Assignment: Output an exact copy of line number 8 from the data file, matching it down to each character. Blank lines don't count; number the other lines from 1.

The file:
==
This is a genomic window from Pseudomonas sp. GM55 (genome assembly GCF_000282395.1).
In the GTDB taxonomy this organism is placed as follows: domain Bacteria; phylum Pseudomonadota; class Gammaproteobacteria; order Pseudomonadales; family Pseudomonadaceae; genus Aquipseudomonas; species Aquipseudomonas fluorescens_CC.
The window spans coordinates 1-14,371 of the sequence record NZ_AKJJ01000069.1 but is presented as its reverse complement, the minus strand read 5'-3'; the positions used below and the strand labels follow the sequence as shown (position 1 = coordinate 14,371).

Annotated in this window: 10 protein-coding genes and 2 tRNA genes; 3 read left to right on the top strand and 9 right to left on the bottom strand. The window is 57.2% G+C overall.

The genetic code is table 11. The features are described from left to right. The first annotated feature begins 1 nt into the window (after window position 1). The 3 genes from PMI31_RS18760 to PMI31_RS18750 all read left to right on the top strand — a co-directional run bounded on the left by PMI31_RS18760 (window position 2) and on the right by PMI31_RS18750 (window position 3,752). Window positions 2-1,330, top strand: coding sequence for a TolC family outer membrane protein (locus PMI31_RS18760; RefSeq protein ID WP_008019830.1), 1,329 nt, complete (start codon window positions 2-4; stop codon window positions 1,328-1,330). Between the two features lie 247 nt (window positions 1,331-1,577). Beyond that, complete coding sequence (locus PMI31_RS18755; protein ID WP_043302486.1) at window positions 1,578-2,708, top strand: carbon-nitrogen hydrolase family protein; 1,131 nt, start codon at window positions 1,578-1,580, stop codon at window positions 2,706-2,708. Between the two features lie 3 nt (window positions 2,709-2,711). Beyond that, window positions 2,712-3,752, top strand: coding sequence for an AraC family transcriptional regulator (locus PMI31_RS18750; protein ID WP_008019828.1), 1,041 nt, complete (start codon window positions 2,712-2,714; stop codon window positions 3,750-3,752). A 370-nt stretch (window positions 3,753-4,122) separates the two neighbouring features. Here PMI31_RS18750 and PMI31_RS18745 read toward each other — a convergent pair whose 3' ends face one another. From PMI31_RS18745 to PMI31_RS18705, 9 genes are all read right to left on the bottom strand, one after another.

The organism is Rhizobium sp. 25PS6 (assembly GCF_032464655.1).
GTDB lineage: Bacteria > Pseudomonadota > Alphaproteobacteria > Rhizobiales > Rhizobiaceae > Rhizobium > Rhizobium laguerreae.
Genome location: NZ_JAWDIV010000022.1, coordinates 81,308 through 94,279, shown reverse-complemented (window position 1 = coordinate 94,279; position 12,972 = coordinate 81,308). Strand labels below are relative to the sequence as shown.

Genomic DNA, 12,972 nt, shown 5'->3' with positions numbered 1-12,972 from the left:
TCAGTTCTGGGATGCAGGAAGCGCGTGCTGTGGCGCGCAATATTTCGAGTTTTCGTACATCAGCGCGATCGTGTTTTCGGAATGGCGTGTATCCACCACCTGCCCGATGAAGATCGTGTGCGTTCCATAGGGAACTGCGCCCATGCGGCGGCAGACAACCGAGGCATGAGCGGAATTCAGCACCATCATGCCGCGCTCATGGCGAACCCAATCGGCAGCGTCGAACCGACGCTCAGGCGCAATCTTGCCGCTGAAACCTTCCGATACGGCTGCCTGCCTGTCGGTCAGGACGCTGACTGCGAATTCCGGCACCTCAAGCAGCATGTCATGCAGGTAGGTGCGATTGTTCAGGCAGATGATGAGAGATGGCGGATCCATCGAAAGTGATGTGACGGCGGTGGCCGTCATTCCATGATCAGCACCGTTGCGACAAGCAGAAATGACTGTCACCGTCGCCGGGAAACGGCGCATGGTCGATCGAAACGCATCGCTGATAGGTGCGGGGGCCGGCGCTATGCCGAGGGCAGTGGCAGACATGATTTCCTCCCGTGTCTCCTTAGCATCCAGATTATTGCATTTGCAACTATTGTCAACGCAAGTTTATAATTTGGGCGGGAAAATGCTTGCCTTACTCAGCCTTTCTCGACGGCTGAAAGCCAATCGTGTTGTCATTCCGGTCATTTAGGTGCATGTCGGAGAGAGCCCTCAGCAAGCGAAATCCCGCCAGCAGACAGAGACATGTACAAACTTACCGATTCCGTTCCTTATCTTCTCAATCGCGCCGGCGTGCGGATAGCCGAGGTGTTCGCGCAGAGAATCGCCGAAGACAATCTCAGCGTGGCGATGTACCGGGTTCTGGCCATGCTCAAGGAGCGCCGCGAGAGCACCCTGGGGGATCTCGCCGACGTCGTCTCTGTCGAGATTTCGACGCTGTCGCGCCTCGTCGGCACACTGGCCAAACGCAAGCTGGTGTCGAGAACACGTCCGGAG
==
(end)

Genome location: NZ_JAWDIV010000022.1, coordinates 81,308 through 94,279, shown reverse-complemented (window position 1 = coordinate 94,279; position 12,972 = coordinate 81,308). Strand labels below are relative to the sequence as shown.